And, you know, just one other thought here as far as lessons go. There’s a lot that can be said about the role parents have in family devotions and things like this and those are important things. I know that some parents think they don’t matter and they think not only do they not matter but I’m not very good at them anyway, and I don’t really know how to do a family devotion and I feel like my little lessons don’t really have much weight. I would just encourage parents out there to not underestimate the effectiveness of regular time in the Word with your kids starting young and moving on to the ages. That it seems like little crumbs but, over time, it makes a whole meal. And that I think is something to keep in mind when you think about the long haul.

Melissa: And one thing I would add to that is it doesn’t have to be perfect but I like to talk about it being the pattern of your home. So, it’s not that you have even family devotion times every single day perfectly for, you know, 365 days a year, every year of a child’s life. But what’s the pattern of your home? Is your home a place of prayer? Is it a place that the word is read and studied and memorized?

Those patterns just like Mike said are gonna build a lifetime of memories for them and it’s just such a joy when you see that. And one last thing I’ll just say, when you teach the word to your children, do it with warmth, do it with joy and fun as much as you can so that those times around the family table are actually fun and a delight. I mean, those are things I look back on with great joy.

The times we laughed when words weren’t said quite correctly when they’re memorized in the catechism and things like that, it’s to bring warmth into those times and deep affection for the Lord. That’s gonna help them look back on those times as special memories rather than we were forced to memorize the catechism. It really can be actually a joyful fun time for a family.

Michael: Absolutely. And just sort of…and this can be the last thing, you know, one of the final lessons that we’ll share is that we think you always parent with the goal in mind of helping your kids be ready to leave when it’s time to leave. And what I mean by that is not just ready to leave financially or ready leave educationally, although those things are important but ready to leave theologically. That they’re able to go out into the world and make it with all the hostility there is towards Christianity out there. And so, shaping their world view, shaping their Christian commitments, shaping their theology is so important for a parent. So, you’re gearing them up to step out into that difficult world and be faithful for Christ over the long haul.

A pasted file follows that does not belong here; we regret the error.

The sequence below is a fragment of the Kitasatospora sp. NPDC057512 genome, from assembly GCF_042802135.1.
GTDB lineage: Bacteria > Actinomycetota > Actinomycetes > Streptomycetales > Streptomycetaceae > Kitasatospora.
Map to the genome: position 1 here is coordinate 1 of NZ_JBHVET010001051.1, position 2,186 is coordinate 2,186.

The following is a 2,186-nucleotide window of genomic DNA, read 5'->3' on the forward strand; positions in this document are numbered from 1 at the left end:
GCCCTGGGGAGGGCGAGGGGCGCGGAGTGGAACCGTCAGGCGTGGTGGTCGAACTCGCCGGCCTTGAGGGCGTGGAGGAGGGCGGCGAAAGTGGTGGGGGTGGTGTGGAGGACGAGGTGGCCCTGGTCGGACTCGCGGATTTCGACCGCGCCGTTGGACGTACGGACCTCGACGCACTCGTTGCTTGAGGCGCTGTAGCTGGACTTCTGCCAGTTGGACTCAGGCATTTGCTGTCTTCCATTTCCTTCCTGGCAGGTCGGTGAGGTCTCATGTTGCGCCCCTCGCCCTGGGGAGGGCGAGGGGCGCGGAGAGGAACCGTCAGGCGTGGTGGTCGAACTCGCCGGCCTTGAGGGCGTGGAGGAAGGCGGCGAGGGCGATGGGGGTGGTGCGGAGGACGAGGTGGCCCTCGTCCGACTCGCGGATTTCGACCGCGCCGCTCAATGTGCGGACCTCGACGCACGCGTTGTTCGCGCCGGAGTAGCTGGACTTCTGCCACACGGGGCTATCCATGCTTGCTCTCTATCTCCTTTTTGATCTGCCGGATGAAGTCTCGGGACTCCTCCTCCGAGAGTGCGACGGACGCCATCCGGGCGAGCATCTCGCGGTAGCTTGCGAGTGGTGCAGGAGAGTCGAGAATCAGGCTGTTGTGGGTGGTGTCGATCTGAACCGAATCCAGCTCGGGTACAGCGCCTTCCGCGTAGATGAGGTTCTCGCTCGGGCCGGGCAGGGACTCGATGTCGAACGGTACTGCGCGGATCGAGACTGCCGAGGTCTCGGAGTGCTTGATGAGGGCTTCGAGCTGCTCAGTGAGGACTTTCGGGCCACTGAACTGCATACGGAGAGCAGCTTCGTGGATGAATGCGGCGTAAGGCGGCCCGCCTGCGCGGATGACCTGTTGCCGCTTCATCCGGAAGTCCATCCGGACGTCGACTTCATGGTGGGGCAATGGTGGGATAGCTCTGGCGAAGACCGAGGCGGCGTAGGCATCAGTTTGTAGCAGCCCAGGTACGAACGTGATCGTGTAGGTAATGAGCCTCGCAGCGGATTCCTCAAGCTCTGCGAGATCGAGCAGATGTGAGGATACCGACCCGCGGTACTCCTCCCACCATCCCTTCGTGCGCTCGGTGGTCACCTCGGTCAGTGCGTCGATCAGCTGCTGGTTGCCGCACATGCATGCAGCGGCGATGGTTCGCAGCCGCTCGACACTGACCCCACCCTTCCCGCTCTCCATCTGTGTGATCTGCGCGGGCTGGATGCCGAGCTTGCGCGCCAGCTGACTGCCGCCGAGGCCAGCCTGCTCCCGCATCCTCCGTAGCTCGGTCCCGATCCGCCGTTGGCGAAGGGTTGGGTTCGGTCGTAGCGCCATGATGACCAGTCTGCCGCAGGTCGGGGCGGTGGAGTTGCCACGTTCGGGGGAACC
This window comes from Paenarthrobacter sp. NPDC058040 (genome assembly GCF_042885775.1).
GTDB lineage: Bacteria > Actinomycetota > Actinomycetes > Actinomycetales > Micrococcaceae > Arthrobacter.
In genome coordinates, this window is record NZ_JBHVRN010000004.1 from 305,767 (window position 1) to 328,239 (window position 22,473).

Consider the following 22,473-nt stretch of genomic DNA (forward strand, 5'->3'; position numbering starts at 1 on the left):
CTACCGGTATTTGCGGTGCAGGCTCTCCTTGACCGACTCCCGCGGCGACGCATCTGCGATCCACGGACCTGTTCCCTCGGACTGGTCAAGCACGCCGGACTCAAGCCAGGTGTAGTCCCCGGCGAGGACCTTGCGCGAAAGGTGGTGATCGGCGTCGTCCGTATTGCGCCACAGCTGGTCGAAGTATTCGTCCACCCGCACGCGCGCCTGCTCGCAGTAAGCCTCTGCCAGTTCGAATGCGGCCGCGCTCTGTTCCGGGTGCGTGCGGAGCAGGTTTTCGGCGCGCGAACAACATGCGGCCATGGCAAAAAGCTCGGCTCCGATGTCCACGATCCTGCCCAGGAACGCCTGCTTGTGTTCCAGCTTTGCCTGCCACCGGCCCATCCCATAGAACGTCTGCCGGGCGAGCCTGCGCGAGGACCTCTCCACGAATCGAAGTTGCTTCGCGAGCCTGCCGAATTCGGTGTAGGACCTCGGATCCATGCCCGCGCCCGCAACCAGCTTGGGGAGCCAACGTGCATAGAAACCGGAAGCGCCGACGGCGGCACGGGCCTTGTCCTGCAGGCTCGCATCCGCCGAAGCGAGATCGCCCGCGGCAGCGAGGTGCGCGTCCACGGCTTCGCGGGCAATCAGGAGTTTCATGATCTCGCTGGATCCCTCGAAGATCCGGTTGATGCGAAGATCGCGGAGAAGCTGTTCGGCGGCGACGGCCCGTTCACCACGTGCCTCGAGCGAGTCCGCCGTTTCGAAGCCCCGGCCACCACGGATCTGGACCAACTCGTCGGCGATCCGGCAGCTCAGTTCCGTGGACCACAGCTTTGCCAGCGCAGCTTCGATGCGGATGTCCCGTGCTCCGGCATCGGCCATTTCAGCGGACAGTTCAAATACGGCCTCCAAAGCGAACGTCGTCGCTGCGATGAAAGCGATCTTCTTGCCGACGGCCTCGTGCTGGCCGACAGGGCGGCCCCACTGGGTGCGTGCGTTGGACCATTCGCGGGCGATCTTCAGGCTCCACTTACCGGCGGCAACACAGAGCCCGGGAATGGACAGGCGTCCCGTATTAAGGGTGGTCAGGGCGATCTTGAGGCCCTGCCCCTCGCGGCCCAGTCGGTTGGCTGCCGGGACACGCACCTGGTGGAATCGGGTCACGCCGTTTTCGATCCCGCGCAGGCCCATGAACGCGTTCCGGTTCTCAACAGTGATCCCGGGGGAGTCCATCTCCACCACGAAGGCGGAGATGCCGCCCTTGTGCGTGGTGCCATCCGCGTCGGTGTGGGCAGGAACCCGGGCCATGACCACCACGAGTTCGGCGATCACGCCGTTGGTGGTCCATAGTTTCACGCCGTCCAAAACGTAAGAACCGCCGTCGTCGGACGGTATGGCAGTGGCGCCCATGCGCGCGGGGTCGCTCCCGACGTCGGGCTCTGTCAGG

Editors’ note: 

Join us for a TGC 2019 preconference, “Evangelizing the Next Generation: Gospel Guidance for Parents,” March 31 to April 1 in Indianapolis. Speakers include Paul Tripp, Jen Wilkin, Albert Mohler, and more.

Michael and Melissa Kruger’s oldest daughter will leave home for college in the fall. That kind of milestone makes parents stop and reflect on what they’ve learned in 18 years of parenting. Melissa notes, “One of the important things for me in motherhood is to learn to be a mom who is prayerful, and a mom who’s in the Word each day. I have realized that that example for my kids will probably affect and encourage them more than having the perfect meals or the perfectly decorated home or all these other things that we can spend our time on so much as parents.”

The Krugers have three children. Michael serves as president of RTS Charlotte and Melissa holds the dual roles of women’s ministry coordinator at Uptown Church and director of women’s content for The Gospel Coalition.

You can watch a video of their conversation or listen to it. See also Melissa’s talk with Jen Wilkin, “Your Teenager Needs Discipleship.”